Friday, April 29, 2011

Irish Genealogy Database

     The search for the birthplace in Ireland of my Gunn ancestors has finally been successful thanks to my new favorite internet database .  From her marriage record, I knew the names of my great grandmother Mary Gunn's parents and that she was born in Ireland, but that was all I knew.  The clues have been few and far between, but they've finally come together.  The first came in a small Catholic cemetery located in Palmyra, NY.  There, next to the maintenance shed stood the badly weathered gravestone of my presumed great, great uncle George Gunn.  It bore what looked like the inscription, "Native of Listo, County Kerry, Ireland".  George, I later discovered, is next to the shed because at the time of his death, he was deemed undeserving of a Catholic burial and was placed in non-sacred ground.  The joke was on them though, the cemetery has grown to such an extent that George is now surrounded on all sides by holy ground.
     The second clue was his death certificate.  It named his birthplace as County Kerry, and his parents as John Gunn and Margaret Browne, the very same parents listed in Mary's marriage record.  Mary's name also appeared on the death certificate as the informant.  Taken together I concluded they were almost certainly siblings.  Clue three was finding George's name on the passenger list of a ship arriving in America in 1890, his address --  Listowel, now the partial word Listo on his stone made sense.  Listowel is a town, but also a parish so I knew the family's home wasn't necessarily in the town of Listowel.
     The breakthrough came from the Irish Genealogy site. There I found the baptismal records of not just George Gunn, but his sister Mary, brother Francis and a previously unknown sister Seragh.  The information included names of parents and godparents, and more remarkably, those transcriptions contained a townland, Ballygologue, County Kerry!  The site has records from Roman Catholic parishes in Kerry, Dublin and Cork.  Church of Ireland records are available from Carlow and Kerry along with Presbyterian records from Dublin.  The site is easy to navigate, and although there are as yet no images of my records, they promise they are coming, along with new records.  If only there were more sites like this one, and did I mention, it’s free!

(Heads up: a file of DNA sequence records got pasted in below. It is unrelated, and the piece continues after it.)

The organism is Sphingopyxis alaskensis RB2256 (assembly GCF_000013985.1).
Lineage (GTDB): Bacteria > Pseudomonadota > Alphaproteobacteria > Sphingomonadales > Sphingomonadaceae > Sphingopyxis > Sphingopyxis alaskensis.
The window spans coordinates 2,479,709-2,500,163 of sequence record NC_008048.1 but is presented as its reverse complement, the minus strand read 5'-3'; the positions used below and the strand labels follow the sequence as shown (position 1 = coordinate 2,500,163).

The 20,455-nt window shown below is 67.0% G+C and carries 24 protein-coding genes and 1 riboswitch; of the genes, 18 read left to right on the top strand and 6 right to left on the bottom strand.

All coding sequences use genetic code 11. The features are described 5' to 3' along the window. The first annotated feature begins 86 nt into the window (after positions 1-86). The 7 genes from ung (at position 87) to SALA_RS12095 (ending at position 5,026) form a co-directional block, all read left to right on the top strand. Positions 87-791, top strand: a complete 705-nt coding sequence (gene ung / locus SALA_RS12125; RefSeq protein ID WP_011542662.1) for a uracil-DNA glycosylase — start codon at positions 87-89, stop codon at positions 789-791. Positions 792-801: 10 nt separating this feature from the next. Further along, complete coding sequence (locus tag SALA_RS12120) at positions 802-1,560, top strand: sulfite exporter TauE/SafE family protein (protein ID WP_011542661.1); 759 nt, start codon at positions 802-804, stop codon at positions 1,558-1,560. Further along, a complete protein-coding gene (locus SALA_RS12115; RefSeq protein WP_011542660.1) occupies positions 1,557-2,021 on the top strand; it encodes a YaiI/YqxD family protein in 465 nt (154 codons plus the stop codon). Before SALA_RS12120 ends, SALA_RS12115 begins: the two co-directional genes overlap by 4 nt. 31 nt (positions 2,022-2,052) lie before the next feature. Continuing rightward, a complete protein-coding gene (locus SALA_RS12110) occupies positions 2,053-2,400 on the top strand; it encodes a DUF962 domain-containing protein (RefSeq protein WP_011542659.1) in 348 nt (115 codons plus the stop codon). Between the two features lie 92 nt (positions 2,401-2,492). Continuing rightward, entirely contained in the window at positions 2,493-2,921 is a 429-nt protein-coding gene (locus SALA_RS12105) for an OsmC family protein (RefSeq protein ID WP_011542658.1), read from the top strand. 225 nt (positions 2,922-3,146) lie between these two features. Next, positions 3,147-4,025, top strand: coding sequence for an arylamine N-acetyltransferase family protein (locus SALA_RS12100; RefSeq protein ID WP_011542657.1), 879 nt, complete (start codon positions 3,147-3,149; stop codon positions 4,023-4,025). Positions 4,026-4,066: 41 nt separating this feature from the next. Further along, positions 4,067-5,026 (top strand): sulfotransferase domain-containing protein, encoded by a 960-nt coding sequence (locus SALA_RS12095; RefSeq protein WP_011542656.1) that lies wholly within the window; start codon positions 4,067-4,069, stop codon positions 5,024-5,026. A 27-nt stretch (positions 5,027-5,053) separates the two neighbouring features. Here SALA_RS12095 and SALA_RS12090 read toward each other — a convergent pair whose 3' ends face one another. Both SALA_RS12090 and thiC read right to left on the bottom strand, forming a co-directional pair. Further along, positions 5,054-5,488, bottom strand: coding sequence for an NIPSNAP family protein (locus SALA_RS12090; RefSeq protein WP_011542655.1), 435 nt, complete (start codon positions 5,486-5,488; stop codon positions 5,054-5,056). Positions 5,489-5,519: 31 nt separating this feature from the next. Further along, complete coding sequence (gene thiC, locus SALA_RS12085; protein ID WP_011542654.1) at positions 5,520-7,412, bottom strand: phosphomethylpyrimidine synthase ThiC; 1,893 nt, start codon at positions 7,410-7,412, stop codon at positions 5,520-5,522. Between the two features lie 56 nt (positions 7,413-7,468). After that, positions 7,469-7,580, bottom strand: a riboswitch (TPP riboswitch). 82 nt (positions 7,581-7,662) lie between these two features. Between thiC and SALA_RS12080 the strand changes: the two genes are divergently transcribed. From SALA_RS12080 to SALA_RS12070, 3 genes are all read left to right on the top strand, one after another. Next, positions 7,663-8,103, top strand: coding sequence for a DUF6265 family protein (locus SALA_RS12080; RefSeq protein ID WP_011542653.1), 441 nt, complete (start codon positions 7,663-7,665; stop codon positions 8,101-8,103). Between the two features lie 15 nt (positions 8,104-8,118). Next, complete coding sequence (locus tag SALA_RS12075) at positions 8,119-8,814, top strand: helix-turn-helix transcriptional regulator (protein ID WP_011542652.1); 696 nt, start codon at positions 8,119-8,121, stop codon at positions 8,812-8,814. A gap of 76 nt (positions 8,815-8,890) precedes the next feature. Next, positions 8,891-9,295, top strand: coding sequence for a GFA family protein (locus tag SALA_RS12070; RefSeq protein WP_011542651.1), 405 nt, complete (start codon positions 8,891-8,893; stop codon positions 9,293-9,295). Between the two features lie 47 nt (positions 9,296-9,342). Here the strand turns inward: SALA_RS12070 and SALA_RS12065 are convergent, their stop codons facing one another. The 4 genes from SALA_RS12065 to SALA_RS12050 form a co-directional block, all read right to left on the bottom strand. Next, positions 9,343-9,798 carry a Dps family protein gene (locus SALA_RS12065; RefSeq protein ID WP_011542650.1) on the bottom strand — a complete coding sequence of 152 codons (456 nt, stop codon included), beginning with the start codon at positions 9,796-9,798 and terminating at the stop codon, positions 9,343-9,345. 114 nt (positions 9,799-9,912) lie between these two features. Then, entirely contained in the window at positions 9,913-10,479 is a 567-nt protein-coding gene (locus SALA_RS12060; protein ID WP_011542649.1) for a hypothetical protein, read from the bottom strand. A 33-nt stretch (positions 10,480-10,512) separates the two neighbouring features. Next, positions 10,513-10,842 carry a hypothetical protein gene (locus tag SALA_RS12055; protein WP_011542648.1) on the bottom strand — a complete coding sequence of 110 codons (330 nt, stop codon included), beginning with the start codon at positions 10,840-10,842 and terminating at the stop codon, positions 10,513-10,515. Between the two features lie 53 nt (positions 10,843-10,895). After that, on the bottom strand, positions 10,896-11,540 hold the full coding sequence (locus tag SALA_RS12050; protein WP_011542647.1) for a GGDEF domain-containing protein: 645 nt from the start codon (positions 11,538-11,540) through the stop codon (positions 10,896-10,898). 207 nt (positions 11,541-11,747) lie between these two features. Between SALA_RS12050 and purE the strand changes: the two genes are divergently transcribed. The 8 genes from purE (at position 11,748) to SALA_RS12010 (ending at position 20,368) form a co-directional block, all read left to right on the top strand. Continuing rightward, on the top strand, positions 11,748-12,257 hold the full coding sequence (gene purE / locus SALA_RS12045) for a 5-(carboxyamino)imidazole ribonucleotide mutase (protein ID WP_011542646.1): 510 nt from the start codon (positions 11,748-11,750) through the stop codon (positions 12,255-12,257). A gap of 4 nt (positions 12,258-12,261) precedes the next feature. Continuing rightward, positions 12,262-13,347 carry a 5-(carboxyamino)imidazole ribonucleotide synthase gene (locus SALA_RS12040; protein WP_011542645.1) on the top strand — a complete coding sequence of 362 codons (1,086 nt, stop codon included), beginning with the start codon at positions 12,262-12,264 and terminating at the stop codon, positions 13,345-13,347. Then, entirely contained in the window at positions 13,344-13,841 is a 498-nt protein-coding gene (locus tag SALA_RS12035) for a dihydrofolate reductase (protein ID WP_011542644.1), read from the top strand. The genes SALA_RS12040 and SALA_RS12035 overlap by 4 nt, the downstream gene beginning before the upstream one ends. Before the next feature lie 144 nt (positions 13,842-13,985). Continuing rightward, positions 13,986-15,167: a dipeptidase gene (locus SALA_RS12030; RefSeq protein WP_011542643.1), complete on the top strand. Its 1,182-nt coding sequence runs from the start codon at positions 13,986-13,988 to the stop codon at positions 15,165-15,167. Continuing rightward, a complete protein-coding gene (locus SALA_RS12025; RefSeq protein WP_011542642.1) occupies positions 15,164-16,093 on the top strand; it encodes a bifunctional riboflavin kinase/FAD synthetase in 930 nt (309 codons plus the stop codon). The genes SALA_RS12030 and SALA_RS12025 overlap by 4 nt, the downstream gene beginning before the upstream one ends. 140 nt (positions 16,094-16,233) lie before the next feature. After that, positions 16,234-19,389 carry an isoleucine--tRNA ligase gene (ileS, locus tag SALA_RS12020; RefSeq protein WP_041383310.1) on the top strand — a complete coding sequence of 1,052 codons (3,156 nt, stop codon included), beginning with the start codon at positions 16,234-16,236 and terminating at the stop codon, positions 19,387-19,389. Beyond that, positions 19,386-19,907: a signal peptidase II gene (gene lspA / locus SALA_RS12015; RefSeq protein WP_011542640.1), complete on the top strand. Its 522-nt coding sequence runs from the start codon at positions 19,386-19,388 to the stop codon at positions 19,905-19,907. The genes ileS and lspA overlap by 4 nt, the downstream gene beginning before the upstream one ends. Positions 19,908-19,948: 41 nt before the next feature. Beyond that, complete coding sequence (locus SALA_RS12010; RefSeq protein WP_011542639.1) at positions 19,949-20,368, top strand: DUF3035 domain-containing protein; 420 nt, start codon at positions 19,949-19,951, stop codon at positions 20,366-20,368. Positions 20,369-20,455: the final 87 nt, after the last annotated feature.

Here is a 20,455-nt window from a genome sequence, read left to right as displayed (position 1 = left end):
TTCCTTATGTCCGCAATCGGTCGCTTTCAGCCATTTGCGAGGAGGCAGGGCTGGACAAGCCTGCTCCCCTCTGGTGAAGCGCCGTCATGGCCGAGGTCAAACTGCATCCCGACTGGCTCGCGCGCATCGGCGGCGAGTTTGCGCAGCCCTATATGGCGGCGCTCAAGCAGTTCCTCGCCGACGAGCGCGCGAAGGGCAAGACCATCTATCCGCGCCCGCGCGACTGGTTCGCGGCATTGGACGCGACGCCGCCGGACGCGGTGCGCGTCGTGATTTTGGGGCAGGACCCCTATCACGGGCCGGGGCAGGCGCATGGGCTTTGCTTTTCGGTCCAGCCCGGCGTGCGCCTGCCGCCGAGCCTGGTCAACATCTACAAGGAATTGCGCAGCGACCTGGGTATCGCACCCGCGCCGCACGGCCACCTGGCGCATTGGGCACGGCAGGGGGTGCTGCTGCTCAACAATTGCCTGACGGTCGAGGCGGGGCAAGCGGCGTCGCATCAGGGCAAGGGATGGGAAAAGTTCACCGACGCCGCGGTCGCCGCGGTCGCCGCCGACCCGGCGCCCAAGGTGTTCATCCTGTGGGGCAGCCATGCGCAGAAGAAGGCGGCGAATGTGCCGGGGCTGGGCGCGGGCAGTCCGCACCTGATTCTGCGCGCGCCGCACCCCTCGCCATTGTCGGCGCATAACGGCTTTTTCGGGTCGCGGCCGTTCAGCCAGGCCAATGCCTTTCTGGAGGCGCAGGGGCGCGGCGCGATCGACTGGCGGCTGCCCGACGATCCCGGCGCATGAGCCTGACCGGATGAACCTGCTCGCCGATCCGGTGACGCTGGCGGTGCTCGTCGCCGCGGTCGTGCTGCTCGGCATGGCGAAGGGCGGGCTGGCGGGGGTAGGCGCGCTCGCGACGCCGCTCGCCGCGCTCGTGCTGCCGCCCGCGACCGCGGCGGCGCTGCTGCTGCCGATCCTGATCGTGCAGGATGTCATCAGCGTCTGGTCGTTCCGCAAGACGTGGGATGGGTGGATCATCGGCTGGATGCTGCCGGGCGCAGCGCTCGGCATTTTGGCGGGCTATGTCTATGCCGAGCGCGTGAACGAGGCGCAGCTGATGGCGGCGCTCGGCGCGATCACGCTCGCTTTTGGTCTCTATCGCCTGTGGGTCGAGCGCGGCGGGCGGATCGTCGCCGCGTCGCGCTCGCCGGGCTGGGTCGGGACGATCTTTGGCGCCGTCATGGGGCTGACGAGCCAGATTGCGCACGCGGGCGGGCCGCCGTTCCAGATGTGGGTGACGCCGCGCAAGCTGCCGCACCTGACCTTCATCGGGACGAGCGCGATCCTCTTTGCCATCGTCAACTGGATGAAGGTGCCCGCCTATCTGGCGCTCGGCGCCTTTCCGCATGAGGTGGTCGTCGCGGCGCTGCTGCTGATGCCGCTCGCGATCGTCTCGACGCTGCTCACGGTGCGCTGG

Friday, April 22, 2011

What I Found on Ebay

These are a few of the more interesting items I've bought on Ebay.  Somehow, though purchased at different times, they're all from the Worden line on my father's side.  Below is Inez Worden (1908-2001) holding her baby sister Gladys (1914-1937), they were children of Arthur Worden and Edna Warner of Shortsville, NY.  Inez never married and Gladys never got the chance.  She died at age 22 almost two weeks after an operation for appendicitis.

The next item is a post card written by Flora Worden Post of Manchester, NY to Frank Mull who was hospitalized at St. Mary's in Rochester, NY.  Flora was the half sister of the girl's father Arthur Worden.  She was a Sunday school teacher at the local Methodist church.  On the front is written, June-14-08  Children's Day  Decorations Of Mrs. Post's Class, Manchester M.E. Church.


April 30 -10
Dear Friend Frank, Will has just come home this morning, all tired out, is lying down, he stayed with Gilbert last night, am so glad he went up to see you - he is so glad he went for he said you were so pleased to see him.  I have been sick for two weeks, when you get able you must come down and stay awhile with us - it is beautiful down here now. I have sat on the porch most all morning and enjoyed nature for I am not able to work.  Mrs. W.H. Post Manchester N. York 

Last is a fuel ration card from 1945 issued to Arthur Worden

And the hunt goes on...

Thursday, April 21, 2011

The Census and the Cemetery or There's More Than One Way to Skin a Census Taker

     Hello all!  It's been some time since I posted anything here.  My dear mother's illness and recent passing have kept me occupied.  I'm slowly getting back to my research which often means trips to various cemeteries, which is where I learned the tip I'd like to share today.  Awhile ago I was having difficulty reading the handwriting of an 1870 census taker; to call it chicken scratching would be an insult to the fowl.  To make matters worse he had thrown in bizarre, never before seen abbreviations for first names and sometimes substituted the word child for names of young family members.

     A few days later I found myself in a cemetery in the very town that maddening enumerator had canvassed.  As I strolled among the graves I noticed some vaguely familiar names and then it hit me!  Those unreadable names in the census were right before me carved in granite.  I added several, correctly spelled I might add, to my tree that day and I've used it successfully in several other instances.  Some of the stones even identified their owner as a child of the person buried nearby.  I've also used old newspapers for hard to decipher names in census records, and even phone books, as families sometimes remain in one location for generations.